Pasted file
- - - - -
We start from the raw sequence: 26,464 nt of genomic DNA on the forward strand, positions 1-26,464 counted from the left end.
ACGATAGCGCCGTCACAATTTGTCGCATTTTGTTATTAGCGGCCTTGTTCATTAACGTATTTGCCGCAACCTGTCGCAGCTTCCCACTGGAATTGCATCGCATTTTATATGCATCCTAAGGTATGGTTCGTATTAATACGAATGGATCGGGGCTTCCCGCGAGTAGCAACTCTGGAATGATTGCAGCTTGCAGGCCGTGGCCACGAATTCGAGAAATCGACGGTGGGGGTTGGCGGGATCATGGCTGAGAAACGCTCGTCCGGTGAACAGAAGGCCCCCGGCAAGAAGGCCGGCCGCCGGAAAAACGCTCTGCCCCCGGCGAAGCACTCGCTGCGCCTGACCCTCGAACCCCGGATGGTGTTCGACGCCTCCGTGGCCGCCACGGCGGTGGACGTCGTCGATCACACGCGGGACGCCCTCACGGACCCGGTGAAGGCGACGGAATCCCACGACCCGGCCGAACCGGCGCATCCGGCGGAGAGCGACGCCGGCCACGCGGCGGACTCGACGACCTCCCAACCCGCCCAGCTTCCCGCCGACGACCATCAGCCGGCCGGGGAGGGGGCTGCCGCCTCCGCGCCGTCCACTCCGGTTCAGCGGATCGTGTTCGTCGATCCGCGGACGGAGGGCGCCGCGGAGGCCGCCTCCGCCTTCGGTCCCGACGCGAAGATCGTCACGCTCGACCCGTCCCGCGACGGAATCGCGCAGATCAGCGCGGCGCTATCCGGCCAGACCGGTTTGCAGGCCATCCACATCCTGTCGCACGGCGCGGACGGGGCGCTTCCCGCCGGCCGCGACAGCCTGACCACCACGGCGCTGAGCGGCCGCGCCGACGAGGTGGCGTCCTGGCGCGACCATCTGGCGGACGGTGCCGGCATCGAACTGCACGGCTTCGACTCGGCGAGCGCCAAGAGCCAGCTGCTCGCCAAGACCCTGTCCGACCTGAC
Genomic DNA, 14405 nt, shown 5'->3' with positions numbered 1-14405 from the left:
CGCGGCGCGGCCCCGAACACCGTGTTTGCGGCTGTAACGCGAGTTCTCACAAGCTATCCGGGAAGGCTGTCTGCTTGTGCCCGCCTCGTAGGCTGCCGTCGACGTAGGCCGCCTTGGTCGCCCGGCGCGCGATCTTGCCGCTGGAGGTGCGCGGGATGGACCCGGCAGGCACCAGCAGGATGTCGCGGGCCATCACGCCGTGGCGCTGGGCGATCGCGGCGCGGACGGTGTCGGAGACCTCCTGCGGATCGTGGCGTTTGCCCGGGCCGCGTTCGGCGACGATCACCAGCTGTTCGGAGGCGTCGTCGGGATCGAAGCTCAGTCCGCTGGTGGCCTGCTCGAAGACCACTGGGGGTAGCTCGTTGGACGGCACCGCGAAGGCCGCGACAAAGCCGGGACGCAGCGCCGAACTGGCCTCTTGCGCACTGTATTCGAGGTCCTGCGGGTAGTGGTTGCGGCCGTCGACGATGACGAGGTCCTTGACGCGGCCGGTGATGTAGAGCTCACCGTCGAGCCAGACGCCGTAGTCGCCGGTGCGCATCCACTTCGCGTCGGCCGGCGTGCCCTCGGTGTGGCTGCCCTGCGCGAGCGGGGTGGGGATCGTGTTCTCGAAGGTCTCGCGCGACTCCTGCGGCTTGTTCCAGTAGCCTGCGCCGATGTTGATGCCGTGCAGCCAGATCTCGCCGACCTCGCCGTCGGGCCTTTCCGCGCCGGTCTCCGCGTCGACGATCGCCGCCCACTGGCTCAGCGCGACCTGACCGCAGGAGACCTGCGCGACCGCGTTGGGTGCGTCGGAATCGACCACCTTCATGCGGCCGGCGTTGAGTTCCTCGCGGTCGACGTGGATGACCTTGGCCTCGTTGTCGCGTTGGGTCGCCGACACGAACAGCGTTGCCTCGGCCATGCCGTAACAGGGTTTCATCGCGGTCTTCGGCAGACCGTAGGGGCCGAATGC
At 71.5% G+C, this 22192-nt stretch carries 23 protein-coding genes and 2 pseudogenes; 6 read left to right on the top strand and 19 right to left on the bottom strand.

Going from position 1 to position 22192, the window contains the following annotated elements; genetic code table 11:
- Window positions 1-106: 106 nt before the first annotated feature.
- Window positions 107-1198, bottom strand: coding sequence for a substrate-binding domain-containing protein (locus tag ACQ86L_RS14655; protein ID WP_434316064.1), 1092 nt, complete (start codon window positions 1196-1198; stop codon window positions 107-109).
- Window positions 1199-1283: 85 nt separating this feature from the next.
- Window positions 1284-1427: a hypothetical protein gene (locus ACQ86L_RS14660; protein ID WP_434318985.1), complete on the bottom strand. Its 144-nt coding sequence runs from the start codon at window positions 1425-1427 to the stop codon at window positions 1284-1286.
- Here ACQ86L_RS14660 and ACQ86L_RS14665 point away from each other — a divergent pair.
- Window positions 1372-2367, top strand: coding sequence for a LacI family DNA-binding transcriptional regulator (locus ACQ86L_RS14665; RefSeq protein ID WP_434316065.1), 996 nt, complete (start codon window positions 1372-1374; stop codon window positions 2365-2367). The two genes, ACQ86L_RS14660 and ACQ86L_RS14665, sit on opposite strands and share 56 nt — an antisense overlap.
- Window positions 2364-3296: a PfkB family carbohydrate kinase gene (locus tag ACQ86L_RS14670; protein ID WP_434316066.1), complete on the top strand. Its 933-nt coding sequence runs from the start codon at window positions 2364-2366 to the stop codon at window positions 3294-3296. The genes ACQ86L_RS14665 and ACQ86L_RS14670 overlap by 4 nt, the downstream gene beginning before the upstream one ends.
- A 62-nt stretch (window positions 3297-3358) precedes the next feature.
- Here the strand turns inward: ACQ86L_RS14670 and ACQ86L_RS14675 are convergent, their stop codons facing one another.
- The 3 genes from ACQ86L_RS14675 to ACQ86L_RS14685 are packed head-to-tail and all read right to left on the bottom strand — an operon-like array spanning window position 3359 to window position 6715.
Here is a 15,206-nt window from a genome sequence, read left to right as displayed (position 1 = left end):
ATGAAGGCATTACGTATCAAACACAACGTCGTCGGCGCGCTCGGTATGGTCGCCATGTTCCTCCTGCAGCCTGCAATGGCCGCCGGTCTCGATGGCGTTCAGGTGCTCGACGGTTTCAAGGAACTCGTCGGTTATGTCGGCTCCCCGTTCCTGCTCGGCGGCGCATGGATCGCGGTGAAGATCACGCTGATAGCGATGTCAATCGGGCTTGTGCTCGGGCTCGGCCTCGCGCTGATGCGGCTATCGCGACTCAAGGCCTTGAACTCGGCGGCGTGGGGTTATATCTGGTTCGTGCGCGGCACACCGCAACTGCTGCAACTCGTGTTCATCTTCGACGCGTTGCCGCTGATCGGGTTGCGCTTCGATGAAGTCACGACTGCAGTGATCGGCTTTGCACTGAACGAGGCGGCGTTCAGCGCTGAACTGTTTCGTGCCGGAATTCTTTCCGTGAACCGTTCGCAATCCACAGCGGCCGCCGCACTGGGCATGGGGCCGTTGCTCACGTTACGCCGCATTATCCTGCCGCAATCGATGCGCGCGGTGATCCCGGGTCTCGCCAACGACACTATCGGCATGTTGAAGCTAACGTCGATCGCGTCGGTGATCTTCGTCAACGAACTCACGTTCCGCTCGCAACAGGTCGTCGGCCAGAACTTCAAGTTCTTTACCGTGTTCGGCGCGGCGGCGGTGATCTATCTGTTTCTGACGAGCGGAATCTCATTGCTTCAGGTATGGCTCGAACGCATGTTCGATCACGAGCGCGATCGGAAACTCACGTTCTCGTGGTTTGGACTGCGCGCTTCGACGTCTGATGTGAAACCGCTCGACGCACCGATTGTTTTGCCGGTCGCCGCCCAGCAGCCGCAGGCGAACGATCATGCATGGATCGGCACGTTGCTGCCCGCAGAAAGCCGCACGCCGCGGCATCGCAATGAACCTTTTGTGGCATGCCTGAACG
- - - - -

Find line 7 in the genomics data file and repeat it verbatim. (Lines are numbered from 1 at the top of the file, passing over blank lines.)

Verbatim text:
- Window positions 1-106: 106 nt before the first annotated feature.